These 10 minutes have taught me that men really do hate you, me, women, especially successful, independent yous and mes.  I’m not saying men as individuals hate you. Men as a societal group hate women. The hatred these callers had for this women who was only asking for equality in a relationship was absolutely astounding.  It is perfectly acceptable for porn culture to infiltrate women’s lives and thus women strive, starve, and beat themselves up to be a 36-24-36, but HOW DARE A WOMAN EXPECT ANYTHING FROM A MAN, especially when it comes to success!

What really made these men angry though?

That this woman, this female, had a sense of choice.  That she felt like she *gasp* HAD THE RIGHT TO MAKE A CHOICE.  Everyone knows us girls are just waiting for the first loser to pop the question so we can pop out some kids so how DARE this successful, educated woman actually THINK FOR A SECOND that she has, oh, I don’t know, personal sovereignty? Does she not realize that despite all her ambitions, goals, and dreams, she’s still a WOMAN and thus should just take what she can get? No, these guys must resort to telling her to “shut up” and calling her a “gold digging whore” to make sure she gets put back in her place. In fact, one foolio who described himself as a “poor ass black man with no dough” even said despite his lack of money, he can sure “make love to a woman.”  Because, as we know, sex is what makes relationships work. He can’t be her equal, but he can sure give her an orgasm! Just what every woman is looking for!  “Hey, honey, I can’t feed the kids, but you want to go get frisky?!”

I am mad. I am angry. I am tired of living in a porn-glorified culture where because I have ambitions and standards, I am seen as a bitch. Because I have some sense of expectation, I am seen as someone who only cares about money. I am just plain tired of fighting what seems to be a never ending struggle because I happened to be born with breasts.  I am tired of the animosity we are all subjected to on a daily basis.  I am definitely tired of the sexual harrassment we all have to endure just by walking down the street.  The homegrown terrorism that makes us scared to just walk to our cars when it’s dark.  Sick of forced femininity, rape culture, college sports gang bangs, whores, sluts, and bitches.  To quote a previous blogger, I wish that men would just stop.  Just stop. Realize, understand, and stop hating me, us, women as a whole.  Stop feeling threatened.  Stop getting joy out of domination of women.  Stop talking smack about “American women” for their “independent, bitchy ways” and insulting Latinas and Asian women by saying they make better wives because you can treat them like lower class servants.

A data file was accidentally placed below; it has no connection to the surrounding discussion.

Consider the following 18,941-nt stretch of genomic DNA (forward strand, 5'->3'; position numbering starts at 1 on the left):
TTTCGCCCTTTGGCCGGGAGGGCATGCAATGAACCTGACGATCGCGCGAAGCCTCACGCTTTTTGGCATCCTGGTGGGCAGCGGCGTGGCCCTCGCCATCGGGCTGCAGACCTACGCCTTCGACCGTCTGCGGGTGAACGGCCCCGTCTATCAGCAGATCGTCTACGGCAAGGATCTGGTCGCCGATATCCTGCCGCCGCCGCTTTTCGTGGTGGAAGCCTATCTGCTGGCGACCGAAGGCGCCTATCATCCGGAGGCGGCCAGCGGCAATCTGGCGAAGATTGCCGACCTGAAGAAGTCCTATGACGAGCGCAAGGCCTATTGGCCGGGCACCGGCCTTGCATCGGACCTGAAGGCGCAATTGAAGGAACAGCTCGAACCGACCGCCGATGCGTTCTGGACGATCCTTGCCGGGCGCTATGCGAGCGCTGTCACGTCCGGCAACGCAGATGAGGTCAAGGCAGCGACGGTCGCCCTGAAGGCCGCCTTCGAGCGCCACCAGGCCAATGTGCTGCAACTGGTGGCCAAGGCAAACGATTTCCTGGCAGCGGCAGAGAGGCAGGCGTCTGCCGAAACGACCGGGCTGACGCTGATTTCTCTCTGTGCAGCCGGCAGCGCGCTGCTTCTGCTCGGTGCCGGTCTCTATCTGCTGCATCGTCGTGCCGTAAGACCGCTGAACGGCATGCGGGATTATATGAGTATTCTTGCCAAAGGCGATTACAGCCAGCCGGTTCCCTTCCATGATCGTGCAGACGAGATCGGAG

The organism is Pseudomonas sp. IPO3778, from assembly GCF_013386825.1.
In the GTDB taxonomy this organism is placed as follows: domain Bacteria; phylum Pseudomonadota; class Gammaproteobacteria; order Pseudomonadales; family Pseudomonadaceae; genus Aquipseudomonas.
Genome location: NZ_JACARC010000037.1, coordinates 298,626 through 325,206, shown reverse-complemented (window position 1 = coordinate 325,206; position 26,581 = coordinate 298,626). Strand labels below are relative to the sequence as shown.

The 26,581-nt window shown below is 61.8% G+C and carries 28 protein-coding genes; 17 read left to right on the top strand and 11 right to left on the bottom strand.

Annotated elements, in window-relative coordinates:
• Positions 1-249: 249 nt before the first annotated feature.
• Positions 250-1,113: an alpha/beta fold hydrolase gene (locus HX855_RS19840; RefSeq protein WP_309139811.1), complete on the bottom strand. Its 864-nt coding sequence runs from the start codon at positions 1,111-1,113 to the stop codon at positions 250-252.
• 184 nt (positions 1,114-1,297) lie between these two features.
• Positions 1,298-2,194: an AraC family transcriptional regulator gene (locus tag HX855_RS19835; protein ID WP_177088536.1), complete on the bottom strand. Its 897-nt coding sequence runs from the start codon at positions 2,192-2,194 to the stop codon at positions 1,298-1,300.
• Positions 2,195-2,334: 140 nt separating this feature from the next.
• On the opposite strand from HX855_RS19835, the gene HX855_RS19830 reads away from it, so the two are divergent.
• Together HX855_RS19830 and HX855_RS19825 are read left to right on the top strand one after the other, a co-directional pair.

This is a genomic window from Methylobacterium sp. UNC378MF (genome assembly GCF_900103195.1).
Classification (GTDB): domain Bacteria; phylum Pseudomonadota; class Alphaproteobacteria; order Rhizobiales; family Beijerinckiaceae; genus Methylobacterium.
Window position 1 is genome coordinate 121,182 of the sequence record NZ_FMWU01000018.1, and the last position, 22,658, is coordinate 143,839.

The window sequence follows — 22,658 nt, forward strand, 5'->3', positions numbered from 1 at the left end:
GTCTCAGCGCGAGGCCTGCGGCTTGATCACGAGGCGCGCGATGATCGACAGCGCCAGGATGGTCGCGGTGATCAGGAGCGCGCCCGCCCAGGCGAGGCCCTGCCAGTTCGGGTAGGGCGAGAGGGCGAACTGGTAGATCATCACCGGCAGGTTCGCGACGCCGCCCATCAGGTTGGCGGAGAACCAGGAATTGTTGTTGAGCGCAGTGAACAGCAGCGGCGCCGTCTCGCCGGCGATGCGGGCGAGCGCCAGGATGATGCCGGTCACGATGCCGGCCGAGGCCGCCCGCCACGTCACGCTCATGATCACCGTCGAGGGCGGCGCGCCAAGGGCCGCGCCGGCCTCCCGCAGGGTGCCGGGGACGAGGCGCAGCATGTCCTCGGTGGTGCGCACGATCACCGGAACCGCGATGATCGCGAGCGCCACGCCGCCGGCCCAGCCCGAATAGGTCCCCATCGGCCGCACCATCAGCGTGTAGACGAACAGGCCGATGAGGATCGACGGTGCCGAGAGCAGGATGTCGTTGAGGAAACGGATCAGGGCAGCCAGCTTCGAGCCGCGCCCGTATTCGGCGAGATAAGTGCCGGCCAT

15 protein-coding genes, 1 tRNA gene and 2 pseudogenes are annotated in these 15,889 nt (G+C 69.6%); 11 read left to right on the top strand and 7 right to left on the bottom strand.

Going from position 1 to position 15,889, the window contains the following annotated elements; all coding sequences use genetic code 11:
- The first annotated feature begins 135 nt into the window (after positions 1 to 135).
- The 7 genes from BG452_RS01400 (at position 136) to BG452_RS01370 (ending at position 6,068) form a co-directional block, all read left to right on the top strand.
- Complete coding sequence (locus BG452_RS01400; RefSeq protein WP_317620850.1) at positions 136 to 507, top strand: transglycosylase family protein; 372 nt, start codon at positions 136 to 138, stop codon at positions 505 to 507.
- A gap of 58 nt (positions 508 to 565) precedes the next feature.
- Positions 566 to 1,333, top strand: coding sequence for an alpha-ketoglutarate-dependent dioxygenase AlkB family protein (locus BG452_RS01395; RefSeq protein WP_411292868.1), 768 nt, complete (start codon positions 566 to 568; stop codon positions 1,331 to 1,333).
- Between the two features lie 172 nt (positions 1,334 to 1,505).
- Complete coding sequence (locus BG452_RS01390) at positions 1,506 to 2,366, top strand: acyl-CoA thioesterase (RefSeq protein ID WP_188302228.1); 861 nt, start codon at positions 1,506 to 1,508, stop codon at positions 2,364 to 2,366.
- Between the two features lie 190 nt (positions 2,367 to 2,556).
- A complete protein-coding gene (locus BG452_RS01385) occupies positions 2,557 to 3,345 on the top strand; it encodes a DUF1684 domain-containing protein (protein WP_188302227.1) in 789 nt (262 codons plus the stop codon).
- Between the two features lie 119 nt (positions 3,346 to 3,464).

Just stop. It really should be that simple.

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Epic Fail TIME


While sorting the mail at work this morning, I came across this cover. At first, I felt horror, mortification, sadness; all the emotions that one would feel when confronted with a young woman punished for running away from abusive in-laws.

Then I read the caption: “What Happens if We Leave Afghanistan?”


I understand that Americans want to feel more civilized, especially in the face of our own brutalities, but to reduce the trauma inflicted on various women of the Middle East by stating that this act would be more prevalent if we left is just straight-up right-wing propaganda.  That is NOT what happens when we leave Afghanistan. That is what happens when women are continuously viewed as second or third class citizens.

My heart goes out to her; it really does. However, there are things happening here that also deserve attention. Like, Native American women are the most raped in the country! Where’s their TIME cover?